Homebuilder sentiment declines to an eight-month low
Sentiment among homebuilders deteriorated to an eight-month low in July on concerns about higher material costs, according to data Tuesday from the National Association of Home Builders/Wells Fargo.
The Builders' Housing Market Index decreased to 64 (the estimate 67) from 66 in June (revised from 67). The measure of the six-month sales outlook dropped to a five-month low of 73 from 75. The index of current sales fell to 70, the weakest since November, from 72.
Builders are faced with a tough choice when dealing with higher materials costs such as lumber — either raise prices on homes or absorb the added expense. While they see demand remaining strong, an acceleration in prices on new homes risks putting some properties out of reach. Stable sales and construction mean housing will probably do little to add to economic growth.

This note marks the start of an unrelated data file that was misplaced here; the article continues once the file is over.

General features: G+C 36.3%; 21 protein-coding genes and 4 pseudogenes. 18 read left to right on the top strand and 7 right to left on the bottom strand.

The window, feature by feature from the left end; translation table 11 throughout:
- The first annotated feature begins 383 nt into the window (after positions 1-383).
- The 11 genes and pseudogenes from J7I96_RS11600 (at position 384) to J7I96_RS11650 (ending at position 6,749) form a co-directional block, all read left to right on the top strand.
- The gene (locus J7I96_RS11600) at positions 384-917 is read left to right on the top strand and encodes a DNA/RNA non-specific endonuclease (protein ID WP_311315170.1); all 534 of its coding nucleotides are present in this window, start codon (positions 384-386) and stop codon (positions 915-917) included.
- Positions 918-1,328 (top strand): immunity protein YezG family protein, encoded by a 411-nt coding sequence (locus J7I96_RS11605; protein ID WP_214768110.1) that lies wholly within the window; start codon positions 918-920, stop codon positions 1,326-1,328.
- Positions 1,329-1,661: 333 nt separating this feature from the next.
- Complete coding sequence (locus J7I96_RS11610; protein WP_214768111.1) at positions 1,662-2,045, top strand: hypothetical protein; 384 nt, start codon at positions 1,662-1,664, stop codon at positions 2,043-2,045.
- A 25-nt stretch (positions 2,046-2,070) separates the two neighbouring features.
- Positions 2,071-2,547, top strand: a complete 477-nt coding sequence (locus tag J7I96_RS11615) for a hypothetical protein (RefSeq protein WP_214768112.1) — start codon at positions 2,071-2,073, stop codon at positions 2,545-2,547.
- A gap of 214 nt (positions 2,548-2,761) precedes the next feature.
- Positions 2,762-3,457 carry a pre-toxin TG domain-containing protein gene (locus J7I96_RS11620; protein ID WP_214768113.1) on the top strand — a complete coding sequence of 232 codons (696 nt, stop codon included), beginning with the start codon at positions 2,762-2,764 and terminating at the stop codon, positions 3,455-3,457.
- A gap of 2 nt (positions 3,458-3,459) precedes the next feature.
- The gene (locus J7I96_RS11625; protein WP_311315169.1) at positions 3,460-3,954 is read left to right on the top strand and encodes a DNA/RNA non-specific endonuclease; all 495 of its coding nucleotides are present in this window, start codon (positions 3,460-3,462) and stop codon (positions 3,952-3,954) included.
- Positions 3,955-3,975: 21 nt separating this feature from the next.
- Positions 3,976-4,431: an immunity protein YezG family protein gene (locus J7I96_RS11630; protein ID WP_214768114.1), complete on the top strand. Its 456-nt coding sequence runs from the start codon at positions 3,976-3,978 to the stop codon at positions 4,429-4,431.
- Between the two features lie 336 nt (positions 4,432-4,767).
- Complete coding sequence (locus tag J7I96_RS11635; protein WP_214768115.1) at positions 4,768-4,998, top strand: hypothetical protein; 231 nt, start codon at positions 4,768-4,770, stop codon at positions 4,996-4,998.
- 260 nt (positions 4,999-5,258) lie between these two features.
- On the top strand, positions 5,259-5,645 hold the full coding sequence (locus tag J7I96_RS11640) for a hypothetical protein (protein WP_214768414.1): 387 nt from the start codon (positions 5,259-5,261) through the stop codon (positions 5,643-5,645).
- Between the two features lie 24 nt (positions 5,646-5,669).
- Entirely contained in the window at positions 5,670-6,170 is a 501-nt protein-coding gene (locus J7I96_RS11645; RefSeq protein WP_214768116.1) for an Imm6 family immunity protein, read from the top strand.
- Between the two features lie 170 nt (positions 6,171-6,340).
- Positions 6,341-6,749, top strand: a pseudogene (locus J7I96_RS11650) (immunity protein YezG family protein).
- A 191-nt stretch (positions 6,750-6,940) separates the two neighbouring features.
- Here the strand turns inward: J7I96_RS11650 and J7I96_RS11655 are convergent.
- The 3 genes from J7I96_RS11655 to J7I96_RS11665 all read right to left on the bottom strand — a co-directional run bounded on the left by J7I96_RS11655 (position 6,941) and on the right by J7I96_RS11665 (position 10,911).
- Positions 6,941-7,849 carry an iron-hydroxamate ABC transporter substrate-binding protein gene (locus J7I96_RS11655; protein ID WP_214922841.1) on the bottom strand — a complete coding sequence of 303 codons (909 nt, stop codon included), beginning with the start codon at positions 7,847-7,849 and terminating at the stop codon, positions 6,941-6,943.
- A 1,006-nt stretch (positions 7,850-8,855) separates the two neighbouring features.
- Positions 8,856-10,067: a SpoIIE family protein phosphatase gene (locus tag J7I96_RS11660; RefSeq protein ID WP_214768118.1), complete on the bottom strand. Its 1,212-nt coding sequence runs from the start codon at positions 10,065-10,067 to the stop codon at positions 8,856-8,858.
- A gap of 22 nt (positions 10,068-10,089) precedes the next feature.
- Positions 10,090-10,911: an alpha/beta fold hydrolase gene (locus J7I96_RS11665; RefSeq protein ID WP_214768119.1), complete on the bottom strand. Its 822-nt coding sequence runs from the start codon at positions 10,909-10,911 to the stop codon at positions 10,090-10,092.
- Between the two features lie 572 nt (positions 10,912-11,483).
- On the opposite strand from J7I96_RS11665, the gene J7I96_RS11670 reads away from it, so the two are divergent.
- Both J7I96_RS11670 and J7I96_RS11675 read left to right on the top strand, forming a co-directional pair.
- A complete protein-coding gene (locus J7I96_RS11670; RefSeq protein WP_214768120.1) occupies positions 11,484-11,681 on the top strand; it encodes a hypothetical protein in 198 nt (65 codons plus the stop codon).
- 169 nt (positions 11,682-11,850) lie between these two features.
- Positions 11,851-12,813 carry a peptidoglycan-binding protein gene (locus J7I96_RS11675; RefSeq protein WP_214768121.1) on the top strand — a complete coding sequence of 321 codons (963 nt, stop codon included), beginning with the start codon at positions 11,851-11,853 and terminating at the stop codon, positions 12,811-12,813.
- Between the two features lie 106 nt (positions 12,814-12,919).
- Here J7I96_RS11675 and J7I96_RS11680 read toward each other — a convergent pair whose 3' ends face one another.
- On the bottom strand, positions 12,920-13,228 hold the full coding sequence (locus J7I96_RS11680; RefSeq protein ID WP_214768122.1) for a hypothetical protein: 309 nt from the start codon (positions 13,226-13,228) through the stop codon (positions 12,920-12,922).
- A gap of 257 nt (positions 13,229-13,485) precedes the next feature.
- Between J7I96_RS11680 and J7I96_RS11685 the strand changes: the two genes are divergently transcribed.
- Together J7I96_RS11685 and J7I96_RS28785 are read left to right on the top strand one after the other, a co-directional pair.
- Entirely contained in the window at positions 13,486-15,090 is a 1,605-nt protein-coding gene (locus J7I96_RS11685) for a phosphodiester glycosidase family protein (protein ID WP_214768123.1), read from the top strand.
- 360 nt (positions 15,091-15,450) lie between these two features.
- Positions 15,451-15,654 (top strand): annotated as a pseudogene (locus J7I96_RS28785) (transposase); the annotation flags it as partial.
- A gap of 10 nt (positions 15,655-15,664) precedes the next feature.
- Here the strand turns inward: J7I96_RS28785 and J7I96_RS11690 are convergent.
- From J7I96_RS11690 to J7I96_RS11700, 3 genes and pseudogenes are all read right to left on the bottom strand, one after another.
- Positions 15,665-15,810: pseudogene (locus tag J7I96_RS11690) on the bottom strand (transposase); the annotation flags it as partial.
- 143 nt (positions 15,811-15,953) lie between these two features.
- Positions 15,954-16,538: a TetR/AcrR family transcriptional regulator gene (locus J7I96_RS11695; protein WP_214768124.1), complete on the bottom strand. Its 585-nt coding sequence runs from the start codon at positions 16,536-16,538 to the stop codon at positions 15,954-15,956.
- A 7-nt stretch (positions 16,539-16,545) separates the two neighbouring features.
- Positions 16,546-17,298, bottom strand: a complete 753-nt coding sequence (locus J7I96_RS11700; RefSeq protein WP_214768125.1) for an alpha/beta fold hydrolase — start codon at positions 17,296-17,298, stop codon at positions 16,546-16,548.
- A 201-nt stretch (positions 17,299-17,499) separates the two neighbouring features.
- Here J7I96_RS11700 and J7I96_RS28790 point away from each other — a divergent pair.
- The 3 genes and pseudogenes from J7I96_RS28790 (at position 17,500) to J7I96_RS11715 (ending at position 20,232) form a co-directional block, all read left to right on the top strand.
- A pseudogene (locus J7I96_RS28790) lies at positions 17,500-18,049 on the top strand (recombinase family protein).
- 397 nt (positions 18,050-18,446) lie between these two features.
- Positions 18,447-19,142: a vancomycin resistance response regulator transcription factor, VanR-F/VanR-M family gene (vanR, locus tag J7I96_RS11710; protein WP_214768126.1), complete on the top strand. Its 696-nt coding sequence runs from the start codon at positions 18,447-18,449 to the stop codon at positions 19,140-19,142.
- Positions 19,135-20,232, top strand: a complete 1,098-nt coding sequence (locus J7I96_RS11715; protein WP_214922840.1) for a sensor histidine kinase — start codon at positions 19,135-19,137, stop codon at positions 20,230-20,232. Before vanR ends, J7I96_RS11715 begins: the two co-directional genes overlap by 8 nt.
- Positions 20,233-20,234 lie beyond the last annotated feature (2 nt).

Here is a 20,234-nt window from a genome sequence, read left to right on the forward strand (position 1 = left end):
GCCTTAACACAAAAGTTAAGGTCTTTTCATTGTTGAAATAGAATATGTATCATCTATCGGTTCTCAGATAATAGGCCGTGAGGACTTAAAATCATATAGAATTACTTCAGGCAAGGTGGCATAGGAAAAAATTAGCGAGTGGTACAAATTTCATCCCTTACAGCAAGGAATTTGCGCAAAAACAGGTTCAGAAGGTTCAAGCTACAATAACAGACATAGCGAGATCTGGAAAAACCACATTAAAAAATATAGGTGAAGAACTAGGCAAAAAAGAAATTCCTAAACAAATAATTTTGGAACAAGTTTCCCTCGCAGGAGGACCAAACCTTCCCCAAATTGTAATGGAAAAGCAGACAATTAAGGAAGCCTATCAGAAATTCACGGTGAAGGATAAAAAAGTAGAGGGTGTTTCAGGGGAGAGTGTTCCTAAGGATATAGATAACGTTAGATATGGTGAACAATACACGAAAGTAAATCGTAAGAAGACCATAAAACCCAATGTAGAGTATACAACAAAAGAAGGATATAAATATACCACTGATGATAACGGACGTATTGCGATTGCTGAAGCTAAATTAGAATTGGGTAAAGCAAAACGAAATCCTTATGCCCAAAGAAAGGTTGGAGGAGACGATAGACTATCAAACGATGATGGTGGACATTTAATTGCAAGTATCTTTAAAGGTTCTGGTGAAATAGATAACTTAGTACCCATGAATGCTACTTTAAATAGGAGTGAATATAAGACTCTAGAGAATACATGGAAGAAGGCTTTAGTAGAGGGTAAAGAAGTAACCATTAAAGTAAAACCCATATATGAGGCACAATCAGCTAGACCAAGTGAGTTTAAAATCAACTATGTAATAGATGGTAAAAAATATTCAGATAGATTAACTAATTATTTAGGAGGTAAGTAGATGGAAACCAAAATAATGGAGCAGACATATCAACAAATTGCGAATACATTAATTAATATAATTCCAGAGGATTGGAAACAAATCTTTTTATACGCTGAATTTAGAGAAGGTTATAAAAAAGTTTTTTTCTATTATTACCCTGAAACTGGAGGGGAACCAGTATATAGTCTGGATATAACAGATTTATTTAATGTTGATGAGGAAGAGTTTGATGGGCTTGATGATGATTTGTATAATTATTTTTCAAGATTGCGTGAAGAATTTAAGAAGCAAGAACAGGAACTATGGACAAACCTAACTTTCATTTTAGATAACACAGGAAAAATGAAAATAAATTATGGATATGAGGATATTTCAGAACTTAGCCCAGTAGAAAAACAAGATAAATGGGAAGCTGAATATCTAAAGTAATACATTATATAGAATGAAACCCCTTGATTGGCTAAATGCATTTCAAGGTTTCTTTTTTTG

"Our members are telling us they are growing increasingly concerned over rising material prices, particularly lumber," NAHB Chairman Granger MacDonald, a homebuilder and developer from Kerrville, Texas, said in a statement. "This is hurting housing affordability even as consumer interest in the new-home market remains strong."
"Builders will need to manage some increasing supply-side costs to keep home prices competitive," Robert Dietz, chief economist at NAHB, said in the statement.
Readings greater than 50 indicate more respondents reported good market conditions. The gauge of prospective-buyer traffic fell to 48, the lowest since February, from 49. Confidence decreased in two of four regions, led by a five-point drop in the South to the lowest in a year.